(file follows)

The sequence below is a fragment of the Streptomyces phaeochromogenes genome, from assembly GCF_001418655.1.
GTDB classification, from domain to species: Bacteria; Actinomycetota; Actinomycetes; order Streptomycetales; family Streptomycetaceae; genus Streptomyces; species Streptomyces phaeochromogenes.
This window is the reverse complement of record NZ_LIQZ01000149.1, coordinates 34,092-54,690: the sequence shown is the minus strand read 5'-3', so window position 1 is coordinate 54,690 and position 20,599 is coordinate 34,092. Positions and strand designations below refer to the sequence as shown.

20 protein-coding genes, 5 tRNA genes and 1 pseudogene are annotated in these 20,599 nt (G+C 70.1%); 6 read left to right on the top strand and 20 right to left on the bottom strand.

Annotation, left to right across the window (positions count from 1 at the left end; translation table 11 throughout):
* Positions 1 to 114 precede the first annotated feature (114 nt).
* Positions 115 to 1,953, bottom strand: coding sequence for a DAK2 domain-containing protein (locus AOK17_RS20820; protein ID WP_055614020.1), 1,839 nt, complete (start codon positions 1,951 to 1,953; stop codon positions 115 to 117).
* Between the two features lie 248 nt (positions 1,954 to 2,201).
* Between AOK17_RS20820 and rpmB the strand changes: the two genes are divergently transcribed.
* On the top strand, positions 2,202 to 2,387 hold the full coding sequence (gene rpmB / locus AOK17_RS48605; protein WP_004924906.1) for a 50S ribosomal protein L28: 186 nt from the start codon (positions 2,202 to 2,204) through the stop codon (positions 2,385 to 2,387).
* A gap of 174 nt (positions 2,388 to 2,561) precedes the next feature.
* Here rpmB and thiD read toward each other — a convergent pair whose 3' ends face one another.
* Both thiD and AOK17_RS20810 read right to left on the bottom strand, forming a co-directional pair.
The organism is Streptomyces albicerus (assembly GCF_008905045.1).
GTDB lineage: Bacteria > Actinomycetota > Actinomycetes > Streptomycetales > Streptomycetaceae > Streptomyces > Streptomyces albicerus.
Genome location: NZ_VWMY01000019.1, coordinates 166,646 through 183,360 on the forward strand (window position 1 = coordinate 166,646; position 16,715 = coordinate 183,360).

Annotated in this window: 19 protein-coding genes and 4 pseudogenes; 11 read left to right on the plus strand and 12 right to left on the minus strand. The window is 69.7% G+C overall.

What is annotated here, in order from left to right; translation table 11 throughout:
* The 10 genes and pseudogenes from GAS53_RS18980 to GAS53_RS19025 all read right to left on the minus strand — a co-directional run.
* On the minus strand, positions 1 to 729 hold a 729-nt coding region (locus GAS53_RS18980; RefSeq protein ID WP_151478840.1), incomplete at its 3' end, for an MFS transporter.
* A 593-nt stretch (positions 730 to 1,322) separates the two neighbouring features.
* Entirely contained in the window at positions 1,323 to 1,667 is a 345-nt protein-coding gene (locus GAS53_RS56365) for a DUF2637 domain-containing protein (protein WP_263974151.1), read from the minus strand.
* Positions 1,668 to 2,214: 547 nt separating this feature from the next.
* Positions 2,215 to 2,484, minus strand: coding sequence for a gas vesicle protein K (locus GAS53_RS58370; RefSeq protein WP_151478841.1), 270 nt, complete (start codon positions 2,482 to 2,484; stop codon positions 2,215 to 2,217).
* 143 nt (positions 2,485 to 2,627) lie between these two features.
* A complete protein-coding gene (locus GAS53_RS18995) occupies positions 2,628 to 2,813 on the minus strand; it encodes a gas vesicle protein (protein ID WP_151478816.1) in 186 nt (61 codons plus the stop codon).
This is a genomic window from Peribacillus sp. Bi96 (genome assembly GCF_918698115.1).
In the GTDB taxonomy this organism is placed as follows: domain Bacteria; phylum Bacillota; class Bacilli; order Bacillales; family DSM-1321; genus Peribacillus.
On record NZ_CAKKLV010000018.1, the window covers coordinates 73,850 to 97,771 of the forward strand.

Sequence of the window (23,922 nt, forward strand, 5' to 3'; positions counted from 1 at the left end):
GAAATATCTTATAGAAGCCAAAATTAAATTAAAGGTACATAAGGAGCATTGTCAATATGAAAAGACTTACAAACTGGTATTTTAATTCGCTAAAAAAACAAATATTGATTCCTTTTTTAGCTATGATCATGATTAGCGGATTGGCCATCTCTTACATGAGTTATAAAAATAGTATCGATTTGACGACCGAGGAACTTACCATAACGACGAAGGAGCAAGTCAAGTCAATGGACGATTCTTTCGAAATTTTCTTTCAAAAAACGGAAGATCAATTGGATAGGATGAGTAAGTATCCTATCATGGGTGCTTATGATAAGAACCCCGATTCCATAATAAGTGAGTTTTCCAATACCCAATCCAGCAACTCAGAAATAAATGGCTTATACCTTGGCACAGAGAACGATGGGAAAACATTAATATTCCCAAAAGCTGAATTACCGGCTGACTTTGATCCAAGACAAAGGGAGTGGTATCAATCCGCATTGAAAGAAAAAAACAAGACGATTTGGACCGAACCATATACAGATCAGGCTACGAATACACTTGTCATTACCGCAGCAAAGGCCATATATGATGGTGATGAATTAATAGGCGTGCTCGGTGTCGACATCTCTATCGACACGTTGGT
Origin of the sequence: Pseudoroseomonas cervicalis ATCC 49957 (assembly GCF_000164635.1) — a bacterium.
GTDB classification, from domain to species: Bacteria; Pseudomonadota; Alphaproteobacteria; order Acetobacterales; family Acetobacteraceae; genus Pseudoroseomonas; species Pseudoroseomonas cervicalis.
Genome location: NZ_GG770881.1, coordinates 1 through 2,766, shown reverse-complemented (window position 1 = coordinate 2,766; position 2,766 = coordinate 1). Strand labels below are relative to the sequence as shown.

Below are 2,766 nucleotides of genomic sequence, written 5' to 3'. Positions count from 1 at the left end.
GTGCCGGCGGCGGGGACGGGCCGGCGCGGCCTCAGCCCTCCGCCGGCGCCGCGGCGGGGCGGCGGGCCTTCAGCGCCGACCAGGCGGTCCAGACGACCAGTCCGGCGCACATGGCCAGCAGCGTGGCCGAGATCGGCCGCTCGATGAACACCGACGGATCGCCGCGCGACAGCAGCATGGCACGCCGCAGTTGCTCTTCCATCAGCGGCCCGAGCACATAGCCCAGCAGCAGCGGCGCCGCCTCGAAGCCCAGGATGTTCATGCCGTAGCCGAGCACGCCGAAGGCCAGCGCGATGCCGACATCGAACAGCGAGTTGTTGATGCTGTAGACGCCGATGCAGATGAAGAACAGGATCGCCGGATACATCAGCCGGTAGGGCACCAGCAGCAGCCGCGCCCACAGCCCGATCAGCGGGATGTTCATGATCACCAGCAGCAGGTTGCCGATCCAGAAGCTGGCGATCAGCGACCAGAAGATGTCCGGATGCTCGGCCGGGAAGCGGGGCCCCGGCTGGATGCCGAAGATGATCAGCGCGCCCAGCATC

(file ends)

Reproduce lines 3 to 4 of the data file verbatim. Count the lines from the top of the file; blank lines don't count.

This window is the reverse complement of record NZ_LIQZ01000149.1, coordinates 34,092-54,690: the sequence shown is the minus strand read 5'-3', so window position 1 is coordinate 54,690 and position 20,599 is coordinate 34,092. Positions and strand designations below refer to the sequence as shown.

20 protein-coding genes, 5 tRNA genes and 1 pseudogene are annotated in these 20,599 nt (G+C 70.1%); 6 read left to right on the top strand and 20 right to left on the bottom strand.